• “Since all models are wrong the scientist cannot obtain a ‘correct’ one by excessive elaboration.” (Neither can the planner!); and
  • “Remember that all models are wrong; the practical question is how wrong do they have to be to not be useful.”

The paradox is, once you accept the schedule is wrong to a degree, and then start looking to understand what the degree of error is in the schedule, the schedule becomes far more useful.


The ability of organisations to maximise the value they achieve from an investment in a project or program depends on how well the work is managed. One of the key tools needed to efficiently manage the work of a project is a realistic and achievable schedule. But there is a ‘chicken and egg’ problem.

Most executives have never seen a well-managed schedule in use on a successful project. There are an increasing examples of good practice in the public domain, including Cross-Rail in London, but these are ‘third hand’ reports, not lived experience. The executives are therefore reluctant to invest in developing the capabilities needed to produce good schedules (including training skilled schedulers), and as a consequence they continue to experience bad scheduling and controls and seek to minimise their costs.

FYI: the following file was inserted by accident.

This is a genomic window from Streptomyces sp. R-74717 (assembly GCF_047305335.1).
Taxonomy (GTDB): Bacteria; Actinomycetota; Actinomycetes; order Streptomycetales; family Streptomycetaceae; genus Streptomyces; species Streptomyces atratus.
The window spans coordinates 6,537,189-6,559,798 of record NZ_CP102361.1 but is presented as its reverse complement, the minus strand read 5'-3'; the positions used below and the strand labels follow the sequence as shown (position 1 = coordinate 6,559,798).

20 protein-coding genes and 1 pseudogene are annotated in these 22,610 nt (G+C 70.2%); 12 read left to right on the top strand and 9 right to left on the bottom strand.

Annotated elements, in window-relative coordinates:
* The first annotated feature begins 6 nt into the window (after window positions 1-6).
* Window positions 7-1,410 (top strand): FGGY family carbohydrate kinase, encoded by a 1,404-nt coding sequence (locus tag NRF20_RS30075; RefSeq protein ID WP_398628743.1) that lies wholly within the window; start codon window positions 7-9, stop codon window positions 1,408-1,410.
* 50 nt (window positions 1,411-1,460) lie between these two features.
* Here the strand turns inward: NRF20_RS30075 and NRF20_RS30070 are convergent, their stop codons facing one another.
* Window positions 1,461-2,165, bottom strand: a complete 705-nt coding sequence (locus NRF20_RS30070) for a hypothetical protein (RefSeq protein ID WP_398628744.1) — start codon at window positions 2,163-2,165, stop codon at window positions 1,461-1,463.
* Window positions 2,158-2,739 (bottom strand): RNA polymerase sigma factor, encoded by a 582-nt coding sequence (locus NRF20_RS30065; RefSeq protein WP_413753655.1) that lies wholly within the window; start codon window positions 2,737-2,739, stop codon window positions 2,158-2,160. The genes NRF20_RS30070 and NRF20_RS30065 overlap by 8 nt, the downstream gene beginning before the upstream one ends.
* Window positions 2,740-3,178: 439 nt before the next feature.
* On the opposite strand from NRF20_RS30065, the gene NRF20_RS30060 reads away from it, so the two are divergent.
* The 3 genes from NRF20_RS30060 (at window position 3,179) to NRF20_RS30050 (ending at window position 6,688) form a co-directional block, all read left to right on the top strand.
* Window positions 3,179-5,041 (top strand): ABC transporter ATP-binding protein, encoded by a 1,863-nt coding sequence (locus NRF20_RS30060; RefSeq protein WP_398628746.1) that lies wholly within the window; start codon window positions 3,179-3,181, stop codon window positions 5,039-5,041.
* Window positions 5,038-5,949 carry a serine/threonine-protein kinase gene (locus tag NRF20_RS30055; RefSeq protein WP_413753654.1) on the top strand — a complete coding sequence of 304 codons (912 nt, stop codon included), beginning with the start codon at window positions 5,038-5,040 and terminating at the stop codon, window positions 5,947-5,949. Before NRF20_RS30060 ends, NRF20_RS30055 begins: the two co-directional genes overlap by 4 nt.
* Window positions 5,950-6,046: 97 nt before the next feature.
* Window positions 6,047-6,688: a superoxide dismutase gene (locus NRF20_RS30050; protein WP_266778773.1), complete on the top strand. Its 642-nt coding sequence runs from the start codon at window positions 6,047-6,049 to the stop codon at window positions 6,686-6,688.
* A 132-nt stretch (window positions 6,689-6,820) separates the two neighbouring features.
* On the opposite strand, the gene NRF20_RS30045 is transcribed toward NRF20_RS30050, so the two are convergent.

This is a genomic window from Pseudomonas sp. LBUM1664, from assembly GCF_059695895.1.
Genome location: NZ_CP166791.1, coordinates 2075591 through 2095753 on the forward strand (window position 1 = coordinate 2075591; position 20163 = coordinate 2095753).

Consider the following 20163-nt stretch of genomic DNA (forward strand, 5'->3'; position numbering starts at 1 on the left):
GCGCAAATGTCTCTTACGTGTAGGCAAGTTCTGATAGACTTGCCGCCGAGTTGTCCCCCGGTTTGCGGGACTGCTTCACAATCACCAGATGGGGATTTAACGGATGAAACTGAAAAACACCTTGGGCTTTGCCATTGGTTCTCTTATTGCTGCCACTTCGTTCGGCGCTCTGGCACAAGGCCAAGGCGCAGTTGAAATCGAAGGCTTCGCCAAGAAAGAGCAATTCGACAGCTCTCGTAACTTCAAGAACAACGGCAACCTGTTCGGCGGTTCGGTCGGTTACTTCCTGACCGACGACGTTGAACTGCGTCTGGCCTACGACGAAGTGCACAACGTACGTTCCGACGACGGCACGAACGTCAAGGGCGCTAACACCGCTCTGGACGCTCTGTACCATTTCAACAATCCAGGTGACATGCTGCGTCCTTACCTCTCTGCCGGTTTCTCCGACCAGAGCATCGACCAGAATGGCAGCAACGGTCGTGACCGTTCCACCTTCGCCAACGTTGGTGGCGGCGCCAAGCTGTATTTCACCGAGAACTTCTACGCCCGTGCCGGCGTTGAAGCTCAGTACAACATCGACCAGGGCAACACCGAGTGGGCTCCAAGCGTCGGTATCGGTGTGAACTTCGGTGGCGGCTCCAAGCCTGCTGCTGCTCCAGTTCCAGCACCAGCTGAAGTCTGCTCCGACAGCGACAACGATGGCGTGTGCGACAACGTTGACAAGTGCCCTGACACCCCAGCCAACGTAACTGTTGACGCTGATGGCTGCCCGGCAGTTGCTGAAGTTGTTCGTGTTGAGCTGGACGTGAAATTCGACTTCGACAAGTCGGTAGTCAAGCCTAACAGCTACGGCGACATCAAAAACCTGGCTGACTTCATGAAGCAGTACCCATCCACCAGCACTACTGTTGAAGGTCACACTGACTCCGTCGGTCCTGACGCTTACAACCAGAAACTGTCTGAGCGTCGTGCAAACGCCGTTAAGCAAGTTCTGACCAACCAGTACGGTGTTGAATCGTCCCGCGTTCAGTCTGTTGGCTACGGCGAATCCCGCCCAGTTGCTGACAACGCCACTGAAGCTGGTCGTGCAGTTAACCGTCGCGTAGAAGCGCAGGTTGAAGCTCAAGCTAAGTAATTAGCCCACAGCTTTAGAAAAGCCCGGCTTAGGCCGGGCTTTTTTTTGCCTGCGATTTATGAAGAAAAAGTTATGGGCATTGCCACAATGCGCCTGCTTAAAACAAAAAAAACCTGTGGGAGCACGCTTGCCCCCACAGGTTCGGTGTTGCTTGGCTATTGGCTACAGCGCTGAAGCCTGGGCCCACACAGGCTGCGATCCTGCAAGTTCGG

As a consequence, projects fail and value is destroyed. Breaking this cycle will not be easy: the place to start is the scheduling community working to increase the skills of schedulers so at least the capability to do effective work is present.

Patrick Weaver is the managing director of Mosaic Project Services and the business manager of Stakeholder Management Pty Ltd. He has been a member of both PMI and AIPM since 1986 and is a member of the Asia Pacific Forum of the Chartered Institute of Building. In addition to his work on ISO 21500, he has contributed to a range of standards developments with PMI, CIOB and AIPM.
has written 57 articles for us.

Comments from the community

  • Andrés Gil says:


    Thank for the article. Sometimes we only need back to the basic insights to find solutions to big problems.


    Andrés Gil